The man who knows what it’s like to wait says he can’t wait for the post-COVID era, when he can return to getting to know the hockey players he has historically spent so much time with.
Legendary New York Rangers play-by-play sportscaster Sam Rosen is best known for his call in 1994 when the Rangers won the Stanley Cup for the first time in 54 years. New Yorkers can recite his call by heart: “The waiting is over—the New York Rangers are the Stanley Cup Champions! And this one will last a lifetime!” Yet this famous call is only one of many great moments in his 73 years thus far. The personable, knowledgeable Rosen recently spoke to JNS about his love and affection for the Rangers, sports, Judaism, coping during the coronavirus pandemic, and yes, his late mother.
Sam Rosen was born Samuel Rosenblum in 1947 in a DP camp in Ulm, Germany. His father left Poland just before the Nazi invasion in 1939 and escaped to Russia, where he worked as a tailor, sewing uniforms for the Russian army. Rosen’s brother, Stephen, five years Sam’s senior, was born in Russia in 1942.
The Rosen family immigrated to America in 1949, where young Sam quickly got his start playing and watching sports. “My father was a tailor and got into dry cleaning. My mother got us off to school and helped out in his store until 7 p.m. We lived in Boro Park, across from PS 160. Sports occupied our time. We’d go out in the mornings on Saturdays and Sundays, and over the summer and stay out all day—until our mother yelled for us to come in for dinner.” Rosen fondly recalls playing “all sports,” including stickball, punchball, baseball, softball and basketball. “It was a great way to avoid trouble and stay healthy,” he notes.
Rosen also went to Hebrew school in the neighborhood and had what he called a “fairly small” bar mitzvah, celebrated at a catering hall on Manhattan’s Lower East Side. He says he is proud of his Jewish identity—visiting Israel several times, where he has relatives, and reporting that his children and grandchildren also attended Hebrew school and celebrated b’nai mitzvahs. He and his wife have attended New City Jewish Center in New City, N.Y., for years, affectionately recalling their late, longtime Rabbi Henry Sosland, who died in 2019. “He was a mainstay and a rock. It was sad to see him pass,” says Rosen.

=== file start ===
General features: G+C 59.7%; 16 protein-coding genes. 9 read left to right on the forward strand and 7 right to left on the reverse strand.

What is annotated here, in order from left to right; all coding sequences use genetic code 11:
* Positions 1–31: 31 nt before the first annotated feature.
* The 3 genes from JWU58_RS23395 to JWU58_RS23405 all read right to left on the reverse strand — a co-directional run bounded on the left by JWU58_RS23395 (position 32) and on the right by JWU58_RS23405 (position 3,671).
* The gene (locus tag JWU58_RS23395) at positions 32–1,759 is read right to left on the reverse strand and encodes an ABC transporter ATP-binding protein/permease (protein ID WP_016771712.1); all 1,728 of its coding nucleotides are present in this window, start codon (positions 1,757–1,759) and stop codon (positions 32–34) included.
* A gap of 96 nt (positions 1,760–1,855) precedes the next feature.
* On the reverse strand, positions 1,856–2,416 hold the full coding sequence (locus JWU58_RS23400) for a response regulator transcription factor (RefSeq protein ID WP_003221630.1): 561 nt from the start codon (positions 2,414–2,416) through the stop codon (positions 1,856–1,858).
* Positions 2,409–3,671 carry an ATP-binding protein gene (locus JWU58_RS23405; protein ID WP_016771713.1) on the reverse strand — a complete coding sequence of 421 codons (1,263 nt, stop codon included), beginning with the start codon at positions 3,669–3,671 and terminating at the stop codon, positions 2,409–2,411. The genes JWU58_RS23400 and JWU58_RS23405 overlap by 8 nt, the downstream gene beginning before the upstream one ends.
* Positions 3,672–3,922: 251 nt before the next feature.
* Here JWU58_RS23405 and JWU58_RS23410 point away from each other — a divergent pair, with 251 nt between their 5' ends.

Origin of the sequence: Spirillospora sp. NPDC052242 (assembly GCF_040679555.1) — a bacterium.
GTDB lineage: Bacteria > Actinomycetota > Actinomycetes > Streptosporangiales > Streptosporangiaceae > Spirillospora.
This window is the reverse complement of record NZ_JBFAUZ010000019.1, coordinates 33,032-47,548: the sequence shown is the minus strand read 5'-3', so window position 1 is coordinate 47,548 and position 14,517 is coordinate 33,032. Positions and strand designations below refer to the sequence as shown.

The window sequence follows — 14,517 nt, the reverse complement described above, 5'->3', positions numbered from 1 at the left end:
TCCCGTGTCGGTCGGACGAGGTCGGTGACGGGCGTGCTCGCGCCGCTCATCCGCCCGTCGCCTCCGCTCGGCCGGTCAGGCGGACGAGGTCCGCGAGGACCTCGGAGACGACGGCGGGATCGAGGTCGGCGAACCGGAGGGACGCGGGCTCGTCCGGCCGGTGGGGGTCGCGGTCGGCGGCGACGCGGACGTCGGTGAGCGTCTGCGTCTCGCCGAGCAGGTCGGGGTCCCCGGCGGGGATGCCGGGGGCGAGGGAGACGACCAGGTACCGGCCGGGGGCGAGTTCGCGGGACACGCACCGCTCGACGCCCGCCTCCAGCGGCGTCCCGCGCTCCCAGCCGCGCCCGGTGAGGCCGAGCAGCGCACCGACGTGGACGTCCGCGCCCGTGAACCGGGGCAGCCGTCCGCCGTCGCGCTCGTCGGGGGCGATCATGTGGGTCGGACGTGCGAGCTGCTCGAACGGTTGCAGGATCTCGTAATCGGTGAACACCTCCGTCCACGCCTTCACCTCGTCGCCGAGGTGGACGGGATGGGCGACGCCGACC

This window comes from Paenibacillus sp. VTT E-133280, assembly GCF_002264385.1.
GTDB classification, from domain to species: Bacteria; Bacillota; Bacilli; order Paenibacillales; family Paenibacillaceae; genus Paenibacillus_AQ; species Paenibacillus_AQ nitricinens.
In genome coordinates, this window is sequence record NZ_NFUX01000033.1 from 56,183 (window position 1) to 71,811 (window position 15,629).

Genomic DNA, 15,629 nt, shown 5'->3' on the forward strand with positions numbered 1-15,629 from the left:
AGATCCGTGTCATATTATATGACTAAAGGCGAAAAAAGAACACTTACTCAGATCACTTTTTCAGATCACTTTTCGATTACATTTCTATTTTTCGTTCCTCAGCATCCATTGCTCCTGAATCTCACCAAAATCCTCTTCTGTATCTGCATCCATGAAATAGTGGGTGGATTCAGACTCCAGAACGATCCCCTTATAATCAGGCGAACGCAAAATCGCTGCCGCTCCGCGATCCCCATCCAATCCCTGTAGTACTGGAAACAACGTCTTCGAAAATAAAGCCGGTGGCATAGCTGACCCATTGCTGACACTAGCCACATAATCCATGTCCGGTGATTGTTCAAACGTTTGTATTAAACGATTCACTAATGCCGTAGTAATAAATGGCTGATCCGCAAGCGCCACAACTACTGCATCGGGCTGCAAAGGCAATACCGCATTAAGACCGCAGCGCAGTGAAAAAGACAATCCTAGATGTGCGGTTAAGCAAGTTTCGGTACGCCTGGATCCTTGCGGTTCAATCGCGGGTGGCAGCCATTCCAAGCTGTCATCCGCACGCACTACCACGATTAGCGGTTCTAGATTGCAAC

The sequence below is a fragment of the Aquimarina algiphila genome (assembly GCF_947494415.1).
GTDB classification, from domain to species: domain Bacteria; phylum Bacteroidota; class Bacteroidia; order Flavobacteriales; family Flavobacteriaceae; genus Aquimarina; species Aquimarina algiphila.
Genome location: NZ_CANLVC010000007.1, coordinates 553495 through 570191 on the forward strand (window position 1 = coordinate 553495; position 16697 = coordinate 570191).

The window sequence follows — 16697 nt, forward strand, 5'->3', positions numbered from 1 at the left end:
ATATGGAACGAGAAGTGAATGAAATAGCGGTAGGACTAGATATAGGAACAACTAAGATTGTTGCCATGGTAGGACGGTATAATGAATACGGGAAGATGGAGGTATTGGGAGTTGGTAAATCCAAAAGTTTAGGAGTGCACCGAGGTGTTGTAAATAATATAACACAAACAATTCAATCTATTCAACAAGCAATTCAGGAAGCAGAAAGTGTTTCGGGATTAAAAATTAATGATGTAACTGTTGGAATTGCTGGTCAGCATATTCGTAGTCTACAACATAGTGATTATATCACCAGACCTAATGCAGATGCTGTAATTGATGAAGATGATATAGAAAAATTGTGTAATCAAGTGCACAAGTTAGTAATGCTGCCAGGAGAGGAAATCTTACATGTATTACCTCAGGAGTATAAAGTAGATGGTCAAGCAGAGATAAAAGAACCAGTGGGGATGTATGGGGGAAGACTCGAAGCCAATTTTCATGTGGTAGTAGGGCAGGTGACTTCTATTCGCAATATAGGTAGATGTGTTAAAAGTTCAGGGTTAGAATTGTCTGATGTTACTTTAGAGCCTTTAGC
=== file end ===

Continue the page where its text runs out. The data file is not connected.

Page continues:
As Rosen became more active in sports as a teenager, his attendance at religious school and synagogue dropped precipitately, saying “it became too much with high school baseball.” Rosen attended the prestigious Stuyvesant High School, where the catcher served as captain of the baseball team, ran track and played intramural basketball. He also played baseball at the City College of New York.
In addition to playing sports, Rosen began attending athletic events. His amazing recall for events that took place more than 60 years ago seems to reflect an encyclopedic knowledge and a deep love for all things sports. Rosen remembers attending various events at the old Madison Square Garden in Manhattan, including college basketball, NBA double-headers and Rangers games. “There would be a game at 6, and the Knicks would play at 8. We’d take the subway to MSG, get out at 49th Street and get in early when the doors opened at 4:30 to get a good seat—we’d run up the balcony!”
In those days, Rosen reports that hockey was played only on Wednesdays and Sundays. “I was a regular,” he says, looking back fondly on those days. “It was a different time. It was a great time!”